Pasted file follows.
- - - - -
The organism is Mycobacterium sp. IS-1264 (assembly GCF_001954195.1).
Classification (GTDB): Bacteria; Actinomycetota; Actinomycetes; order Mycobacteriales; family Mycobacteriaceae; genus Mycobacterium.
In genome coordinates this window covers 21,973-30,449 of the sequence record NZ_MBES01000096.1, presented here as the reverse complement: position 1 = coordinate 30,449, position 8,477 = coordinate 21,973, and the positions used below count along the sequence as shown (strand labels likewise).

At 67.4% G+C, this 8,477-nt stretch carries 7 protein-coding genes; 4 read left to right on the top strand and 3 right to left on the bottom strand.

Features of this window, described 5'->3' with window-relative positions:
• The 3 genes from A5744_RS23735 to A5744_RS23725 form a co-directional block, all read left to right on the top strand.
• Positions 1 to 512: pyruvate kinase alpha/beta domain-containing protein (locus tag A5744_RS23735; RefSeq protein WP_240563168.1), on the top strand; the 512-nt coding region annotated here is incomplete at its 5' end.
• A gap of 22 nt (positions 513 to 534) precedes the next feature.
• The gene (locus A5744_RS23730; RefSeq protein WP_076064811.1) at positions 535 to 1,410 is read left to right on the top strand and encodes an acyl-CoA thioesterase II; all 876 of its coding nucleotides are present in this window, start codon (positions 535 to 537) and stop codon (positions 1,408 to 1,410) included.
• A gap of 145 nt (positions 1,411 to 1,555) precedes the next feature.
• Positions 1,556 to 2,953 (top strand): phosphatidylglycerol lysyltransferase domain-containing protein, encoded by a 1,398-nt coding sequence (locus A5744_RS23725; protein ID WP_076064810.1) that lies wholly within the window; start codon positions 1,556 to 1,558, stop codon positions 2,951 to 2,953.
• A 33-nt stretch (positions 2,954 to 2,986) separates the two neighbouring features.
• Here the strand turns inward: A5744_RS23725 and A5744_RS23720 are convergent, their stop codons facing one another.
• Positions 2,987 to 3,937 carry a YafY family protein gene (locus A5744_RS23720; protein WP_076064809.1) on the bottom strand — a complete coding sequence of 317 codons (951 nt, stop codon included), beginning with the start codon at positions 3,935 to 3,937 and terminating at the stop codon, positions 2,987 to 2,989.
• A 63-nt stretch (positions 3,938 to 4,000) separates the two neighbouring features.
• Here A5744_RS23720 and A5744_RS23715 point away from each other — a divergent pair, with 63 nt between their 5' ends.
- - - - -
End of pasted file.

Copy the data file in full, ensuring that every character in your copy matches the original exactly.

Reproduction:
The organism is Mycobacterium sp. IS-1264 (assembly GCF_001954195.1).
Classification (GTDB): Bacteria; Actinomycetota; Actinomycetes; order Mycobacteriales; family Mycobacteriaceae; genus Mycobacterium.
In genome coordinates this window covers 21,973-30,449 of the sequence record NZ_MBES01000096.1, presented here as the reverse complement: position 1 = coordinate 30,449, position 8,477 = coordinate 21,973, and the positions used below count along the sequence as shown (strand labels likewise).

At 67.4% G+C, this 8,477-nt stretch carries 7 protein-coding genes; 4 read left to right on the top strand and 3 right to left on the bottom strand.

Features of this window, described 5'->3' with window-relative positions:
• The 3 genes from A5744_RS23735 to A5744_RS23725 form a co-directional block, all read left to right on the top strand.
• Positions 1 to 512: pyruvate kinase alpha/beta domain-containing protein (locus tag A5744_RS23735; RefSeq protein WP_240563168.1), on the top strand; the 512-nt coding region annotated here is incomplete at its 5' end.
• A gap of 22 nt (positions 513 to 534) precedes the next feature.
• The gene (locus A5744_RS23730; RefSeq protein WP_076064811.1) at positions 535 to 1,410 is read left to right on the top strand and encodes an acyl-CoA thioesterase II; all 876 of its coding nucleotides are present in this window, start codon (positions 535 to 537) and stop codon (positions 1,408 to 1,410) included.
• A gap of 145 nt (positions 1,411 to 1,555) precedes the next feature.
• Positions 1,556 to 2,953 (top strand): phosphatidylglycerol lysyltransferase domain-containing protein, encoded by a 1,398-nt coding sequence (locus A5744_RS23725; protein ID WP_076064810.1) that lies wholly within the window; start codon positions 1,556 to 1,558, stop codon positions 2,951 to 2,953.
• A 33-nt stretch (positions 2,954 to 2,986) separates the two neighbouring features.
• Here the strand turns inward: A5744_RS23725 and A5744_RS23720 are convergent, their stop codons facing one another.
• Positions 2,987 to 3,937 carry a YafY family protein gene (locus A5744_RS23720; protein WP_076064809.1) on the bottom strand — a complete coding sequence of 317 codons (951 nt, stop codon included), beginning with the start codon at positions 3,935 to 3,937 and terminating at the stop codon, positions 2,987 to 2,989.
• A 63-nt stretch (positions 3,938 to 4,000) separates the two neighbouring features.
• Here A5744_RS23720 and A5744_RS23715 point away from each other — a divergent pair, with 63 nt between their 5' ends.